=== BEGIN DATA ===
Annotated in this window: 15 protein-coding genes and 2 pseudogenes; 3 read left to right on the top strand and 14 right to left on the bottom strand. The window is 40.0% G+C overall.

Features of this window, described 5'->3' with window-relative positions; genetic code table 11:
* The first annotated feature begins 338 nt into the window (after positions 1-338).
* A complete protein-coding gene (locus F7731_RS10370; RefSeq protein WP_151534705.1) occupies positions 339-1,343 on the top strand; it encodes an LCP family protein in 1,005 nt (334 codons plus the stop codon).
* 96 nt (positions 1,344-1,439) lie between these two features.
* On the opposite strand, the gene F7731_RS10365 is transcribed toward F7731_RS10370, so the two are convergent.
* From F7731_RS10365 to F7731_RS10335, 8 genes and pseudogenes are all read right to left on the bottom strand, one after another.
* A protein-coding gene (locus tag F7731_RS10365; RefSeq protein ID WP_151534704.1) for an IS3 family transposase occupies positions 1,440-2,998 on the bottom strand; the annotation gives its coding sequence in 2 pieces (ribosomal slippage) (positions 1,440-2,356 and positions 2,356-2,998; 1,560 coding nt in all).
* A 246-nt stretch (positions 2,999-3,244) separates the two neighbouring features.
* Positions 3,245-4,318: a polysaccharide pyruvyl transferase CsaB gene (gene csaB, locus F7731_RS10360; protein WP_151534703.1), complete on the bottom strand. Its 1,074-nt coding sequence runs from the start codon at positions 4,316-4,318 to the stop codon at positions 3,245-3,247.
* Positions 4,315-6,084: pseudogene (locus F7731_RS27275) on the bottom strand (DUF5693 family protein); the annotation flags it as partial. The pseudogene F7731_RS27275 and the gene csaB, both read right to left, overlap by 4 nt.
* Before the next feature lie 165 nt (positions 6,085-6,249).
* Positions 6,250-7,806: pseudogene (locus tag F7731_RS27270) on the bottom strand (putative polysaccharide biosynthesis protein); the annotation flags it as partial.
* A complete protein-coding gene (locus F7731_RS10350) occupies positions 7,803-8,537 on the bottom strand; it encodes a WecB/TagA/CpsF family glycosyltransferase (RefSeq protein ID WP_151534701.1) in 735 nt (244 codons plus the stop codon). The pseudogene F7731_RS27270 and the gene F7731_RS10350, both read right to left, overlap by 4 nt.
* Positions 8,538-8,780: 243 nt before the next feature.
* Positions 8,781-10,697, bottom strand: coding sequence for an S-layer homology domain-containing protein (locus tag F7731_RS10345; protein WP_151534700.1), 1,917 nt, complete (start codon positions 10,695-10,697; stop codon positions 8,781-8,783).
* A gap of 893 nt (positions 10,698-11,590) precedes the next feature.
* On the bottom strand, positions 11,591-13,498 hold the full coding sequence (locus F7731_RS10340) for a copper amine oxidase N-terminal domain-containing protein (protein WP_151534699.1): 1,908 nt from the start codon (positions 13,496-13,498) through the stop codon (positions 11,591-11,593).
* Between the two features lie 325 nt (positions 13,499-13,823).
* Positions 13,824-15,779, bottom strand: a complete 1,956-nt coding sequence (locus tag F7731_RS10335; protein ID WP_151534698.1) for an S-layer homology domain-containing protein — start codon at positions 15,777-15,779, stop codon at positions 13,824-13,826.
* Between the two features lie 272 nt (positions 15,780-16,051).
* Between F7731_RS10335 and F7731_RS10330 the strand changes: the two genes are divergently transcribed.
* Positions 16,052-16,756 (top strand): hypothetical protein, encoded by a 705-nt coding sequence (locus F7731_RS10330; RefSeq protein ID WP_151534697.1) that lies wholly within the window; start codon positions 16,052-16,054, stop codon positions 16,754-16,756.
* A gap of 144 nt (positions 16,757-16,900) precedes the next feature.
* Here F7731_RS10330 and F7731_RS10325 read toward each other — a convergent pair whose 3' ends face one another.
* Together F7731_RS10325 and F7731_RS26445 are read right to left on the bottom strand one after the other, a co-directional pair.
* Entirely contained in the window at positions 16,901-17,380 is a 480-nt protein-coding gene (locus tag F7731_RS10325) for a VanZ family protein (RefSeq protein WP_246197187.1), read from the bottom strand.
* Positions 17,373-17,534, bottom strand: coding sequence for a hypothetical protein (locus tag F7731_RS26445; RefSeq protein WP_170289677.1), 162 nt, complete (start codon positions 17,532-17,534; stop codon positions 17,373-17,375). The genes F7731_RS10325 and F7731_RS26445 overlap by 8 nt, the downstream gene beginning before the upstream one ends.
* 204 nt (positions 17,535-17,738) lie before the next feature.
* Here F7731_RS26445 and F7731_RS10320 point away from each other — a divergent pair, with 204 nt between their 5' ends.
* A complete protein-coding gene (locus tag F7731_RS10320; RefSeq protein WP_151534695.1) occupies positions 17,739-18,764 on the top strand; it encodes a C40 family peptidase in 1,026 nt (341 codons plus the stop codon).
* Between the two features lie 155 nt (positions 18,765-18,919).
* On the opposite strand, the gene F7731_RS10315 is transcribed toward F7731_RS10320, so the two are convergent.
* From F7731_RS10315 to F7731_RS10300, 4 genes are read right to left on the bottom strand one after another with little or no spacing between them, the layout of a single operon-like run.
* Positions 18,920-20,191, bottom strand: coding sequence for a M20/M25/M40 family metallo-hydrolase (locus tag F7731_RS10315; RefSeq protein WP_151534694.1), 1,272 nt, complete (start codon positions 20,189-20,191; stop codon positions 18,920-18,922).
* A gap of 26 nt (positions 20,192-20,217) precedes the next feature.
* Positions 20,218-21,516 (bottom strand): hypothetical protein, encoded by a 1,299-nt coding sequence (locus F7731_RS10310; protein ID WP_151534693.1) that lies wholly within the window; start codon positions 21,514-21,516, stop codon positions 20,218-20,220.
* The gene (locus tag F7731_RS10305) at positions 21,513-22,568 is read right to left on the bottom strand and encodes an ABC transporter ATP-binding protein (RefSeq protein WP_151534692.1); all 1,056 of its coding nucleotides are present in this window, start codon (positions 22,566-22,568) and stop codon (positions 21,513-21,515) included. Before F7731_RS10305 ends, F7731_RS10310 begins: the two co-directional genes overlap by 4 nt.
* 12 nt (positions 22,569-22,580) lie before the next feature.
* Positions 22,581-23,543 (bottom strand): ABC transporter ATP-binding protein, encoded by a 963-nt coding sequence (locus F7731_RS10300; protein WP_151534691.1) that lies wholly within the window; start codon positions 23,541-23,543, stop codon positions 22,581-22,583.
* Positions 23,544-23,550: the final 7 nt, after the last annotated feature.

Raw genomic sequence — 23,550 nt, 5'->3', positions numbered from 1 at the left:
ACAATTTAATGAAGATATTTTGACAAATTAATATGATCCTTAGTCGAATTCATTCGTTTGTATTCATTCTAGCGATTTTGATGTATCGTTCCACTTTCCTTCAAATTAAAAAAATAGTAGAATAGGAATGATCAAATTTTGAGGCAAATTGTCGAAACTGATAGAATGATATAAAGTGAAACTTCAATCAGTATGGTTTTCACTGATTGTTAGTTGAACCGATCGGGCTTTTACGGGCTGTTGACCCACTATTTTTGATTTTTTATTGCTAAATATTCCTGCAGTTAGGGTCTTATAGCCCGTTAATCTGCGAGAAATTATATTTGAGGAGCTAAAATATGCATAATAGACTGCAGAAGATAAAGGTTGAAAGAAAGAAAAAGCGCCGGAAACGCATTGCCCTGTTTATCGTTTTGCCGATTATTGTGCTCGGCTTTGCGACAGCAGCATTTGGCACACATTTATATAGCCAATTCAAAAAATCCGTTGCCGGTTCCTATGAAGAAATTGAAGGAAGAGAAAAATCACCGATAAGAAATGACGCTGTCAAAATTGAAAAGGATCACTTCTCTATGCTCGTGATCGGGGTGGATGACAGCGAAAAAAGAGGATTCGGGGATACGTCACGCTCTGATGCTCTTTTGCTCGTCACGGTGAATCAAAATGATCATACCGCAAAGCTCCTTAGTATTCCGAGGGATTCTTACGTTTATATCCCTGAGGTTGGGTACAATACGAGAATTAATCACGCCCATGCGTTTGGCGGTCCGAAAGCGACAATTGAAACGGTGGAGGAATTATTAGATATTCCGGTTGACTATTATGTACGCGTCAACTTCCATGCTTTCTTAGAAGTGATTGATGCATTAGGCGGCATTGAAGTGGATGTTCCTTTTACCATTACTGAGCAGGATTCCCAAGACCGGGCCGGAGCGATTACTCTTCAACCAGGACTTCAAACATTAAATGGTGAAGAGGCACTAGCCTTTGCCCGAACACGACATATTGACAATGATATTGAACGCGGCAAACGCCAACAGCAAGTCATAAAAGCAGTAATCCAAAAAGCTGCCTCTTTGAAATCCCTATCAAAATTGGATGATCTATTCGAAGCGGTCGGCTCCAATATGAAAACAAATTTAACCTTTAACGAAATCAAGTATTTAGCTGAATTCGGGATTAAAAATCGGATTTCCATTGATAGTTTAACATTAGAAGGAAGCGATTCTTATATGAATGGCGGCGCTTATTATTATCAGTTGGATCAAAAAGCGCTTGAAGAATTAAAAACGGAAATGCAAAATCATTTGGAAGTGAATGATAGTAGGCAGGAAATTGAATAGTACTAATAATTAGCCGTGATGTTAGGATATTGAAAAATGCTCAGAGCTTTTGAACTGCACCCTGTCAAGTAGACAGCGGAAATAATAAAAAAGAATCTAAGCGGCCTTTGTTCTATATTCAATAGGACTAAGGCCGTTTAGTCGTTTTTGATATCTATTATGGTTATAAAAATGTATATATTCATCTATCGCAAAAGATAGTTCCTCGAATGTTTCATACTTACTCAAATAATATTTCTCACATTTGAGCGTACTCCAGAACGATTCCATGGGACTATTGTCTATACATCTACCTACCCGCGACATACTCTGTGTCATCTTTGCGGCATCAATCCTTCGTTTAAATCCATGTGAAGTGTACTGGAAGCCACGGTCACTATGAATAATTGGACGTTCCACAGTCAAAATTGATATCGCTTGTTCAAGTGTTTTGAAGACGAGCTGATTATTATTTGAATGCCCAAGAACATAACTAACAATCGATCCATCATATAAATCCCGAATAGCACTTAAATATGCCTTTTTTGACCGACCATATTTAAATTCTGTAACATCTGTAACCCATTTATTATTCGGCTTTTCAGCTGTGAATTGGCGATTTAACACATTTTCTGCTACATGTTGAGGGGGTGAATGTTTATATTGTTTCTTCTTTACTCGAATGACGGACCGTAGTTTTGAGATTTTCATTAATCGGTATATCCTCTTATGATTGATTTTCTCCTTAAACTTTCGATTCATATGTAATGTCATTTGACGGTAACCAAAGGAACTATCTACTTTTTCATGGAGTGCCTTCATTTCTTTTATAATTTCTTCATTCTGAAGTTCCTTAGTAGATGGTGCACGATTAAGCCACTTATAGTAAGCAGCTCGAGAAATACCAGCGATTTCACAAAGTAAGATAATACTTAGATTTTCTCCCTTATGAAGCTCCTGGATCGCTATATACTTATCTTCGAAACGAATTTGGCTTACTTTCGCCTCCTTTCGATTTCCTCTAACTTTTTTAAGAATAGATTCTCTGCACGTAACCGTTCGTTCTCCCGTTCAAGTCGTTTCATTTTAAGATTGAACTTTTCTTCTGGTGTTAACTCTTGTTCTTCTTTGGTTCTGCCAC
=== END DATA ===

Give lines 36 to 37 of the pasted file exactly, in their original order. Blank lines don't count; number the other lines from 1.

* A gap of 26 nt (positions 20,192-20,217) precedes the next feature.
* Positions 20,218-21,516 (bottom strand): hypothetical protein, encoded by a 1,299-nt coding sequence (locus F7731_RS10310; protein ID WP_151534693.1) that lies wholly within the window; start codon positions 21,514-21,516, stop codon positions 20,218-20,220.